Construction of the Campanile began in 1334 under the direction of Giotto di Bondone. The Campanile is often called Giotto’s Bell Tower, even though the famous Renaissance artist only lived to see the completion of its lower story. After Giotto’s death in 1337, work on the Campanile resumed under the supervision of Andrea Pisano and then Francesco Talenti.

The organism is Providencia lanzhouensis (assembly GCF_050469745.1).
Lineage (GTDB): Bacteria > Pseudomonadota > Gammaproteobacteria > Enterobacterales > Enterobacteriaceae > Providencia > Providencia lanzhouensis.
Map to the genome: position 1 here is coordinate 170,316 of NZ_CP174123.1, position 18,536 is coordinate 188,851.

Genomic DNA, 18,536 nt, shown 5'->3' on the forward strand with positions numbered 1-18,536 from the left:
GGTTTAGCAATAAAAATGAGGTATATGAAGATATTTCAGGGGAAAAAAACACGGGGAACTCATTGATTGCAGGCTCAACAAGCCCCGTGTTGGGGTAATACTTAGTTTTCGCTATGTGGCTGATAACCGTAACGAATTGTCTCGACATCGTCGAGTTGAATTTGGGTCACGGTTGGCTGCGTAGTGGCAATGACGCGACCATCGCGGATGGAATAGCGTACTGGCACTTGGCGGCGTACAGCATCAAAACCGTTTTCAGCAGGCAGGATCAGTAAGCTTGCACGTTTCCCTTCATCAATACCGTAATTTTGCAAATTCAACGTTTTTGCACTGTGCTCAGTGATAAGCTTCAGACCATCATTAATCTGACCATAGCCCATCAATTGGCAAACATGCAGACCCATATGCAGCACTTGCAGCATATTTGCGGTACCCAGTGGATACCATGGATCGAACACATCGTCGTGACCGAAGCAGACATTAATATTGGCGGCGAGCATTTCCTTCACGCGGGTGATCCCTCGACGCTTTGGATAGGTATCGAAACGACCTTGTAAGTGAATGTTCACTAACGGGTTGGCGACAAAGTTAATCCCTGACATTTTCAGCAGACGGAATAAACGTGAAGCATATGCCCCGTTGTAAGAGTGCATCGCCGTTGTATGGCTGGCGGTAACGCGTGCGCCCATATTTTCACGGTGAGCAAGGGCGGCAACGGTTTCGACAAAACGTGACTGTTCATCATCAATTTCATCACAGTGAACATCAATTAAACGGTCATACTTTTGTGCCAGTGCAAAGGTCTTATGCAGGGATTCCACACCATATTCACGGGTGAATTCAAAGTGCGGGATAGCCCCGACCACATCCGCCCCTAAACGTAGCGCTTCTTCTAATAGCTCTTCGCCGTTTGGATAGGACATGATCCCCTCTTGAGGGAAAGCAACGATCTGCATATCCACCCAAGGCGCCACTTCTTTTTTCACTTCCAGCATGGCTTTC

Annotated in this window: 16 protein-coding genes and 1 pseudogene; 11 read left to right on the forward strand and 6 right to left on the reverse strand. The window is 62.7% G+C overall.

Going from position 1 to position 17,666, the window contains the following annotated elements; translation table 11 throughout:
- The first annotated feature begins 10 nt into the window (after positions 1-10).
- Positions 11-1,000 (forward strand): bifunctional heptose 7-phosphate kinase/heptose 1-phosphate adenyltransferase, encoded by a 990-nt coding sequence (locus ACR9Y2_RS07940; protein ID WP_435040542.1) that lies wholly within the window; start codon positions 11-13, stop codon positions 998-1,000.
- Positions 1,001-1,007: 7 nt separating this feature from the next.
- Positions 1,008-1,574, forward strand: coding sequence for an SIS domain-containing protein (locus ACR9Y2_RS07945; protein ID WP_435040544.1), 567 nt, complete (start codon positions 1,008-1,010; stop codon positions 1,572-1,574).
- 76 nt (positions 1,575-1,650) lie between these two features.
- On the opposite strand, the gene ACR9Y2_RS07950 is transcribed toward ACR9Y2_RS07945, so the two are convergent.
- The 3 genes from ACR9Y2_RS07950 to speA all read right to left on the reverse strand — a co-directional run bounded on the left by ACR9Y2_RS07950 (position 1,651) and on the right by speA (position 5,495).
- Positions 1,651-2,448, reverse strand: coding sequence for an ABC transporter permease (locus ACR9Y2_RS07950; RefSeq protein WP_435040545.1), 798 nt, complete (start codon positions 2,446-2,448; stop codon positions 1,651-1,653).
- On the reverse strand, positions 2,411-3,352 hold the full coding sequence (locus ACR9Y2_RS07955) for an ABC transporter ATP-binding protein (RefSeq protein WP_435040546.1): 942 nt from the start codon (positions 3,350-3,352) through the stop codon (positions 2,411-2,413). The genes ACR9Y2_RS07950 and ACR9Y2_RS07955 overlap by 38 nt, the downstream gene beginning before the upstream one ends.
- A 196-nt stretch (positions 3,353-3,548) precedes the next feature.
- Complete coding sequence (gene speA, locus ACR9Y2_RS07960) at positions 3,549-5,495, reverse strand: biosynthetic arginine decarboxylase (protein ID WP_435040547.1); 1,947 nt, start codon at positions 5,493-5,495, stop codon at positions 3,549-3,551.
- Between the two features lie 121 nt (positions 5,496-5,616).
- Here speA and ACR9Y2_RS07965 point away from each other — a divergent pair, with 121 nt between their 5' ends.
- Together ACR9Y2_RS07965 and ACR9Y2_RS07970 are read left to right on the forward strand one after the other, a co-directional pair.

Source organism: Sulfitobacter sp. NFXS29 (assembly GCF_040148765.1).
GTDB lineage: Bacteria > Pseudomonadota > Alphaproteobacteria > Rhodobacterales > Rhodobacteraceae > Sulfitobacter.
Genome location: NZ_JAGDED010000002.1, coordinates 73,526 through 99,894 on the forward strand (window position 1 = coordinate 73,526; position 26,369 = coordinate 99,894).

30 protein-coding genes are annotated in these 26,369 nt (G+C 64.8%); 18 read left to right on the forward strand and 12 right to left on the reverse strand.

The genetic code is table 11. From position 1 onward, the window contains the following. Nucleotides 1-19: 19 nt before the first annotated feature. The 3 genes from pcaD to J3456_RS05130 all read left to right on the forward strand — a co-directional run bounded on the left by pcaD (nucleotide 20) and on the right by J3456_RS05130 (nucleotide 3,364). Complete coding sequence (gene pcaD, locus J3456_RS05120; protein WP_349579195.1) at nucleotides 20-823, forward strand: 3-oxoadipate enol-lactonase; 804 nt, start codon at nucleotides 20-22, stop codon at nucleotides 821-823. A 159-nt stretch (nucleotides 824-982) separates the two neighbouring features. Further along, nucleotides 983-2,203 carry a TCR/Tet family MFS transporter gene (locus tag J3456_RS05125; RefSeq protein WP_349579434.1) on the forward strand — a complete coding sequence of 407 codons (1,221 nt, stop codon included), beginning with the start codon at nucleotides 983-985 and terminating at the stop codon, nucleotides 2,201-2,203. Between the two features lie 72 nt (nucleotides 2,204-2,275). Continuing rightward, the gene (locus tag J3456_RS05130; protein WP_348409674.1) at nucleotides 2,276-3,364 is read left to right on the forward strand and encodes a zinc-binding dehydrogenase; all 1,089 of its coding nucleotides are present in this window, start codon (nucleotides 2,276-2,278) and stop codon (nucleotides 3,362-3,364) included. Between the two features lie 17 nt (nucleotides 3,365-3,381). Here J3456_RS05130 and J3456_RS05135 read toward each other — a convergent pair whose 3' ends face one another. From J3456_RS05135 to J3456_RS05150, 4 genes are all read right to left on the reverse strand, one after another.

Like the cathedral, the bell tower is sumptuously decorated in white, green, and pink marble. But where the Duomo is expansive, the Campanile is slender and symmetrical. The Campanile was built on a square plan and has five different levels, the lower two of which are the most intricately decorated. The lower story features hexagonal panels and reliefs set in diamond-shaped “lozenges” which depict the Creation of man, Planets, Virtues, Liberal Arts, and Sacraments. The second level is decorated with two rows of niches in which there are statues of prophets from the Bible. Several of these statues were designed by Donatello, while others are attributed to Andrea Pisano and Nanni di Bartolo. Note that the hexagonal panels, lozenge reliefs, and statues on the Campanile are copies; the originals of all of these works of art have been moved to the Museo dell’Opera del Duomo for preservation as well as up-close viewing.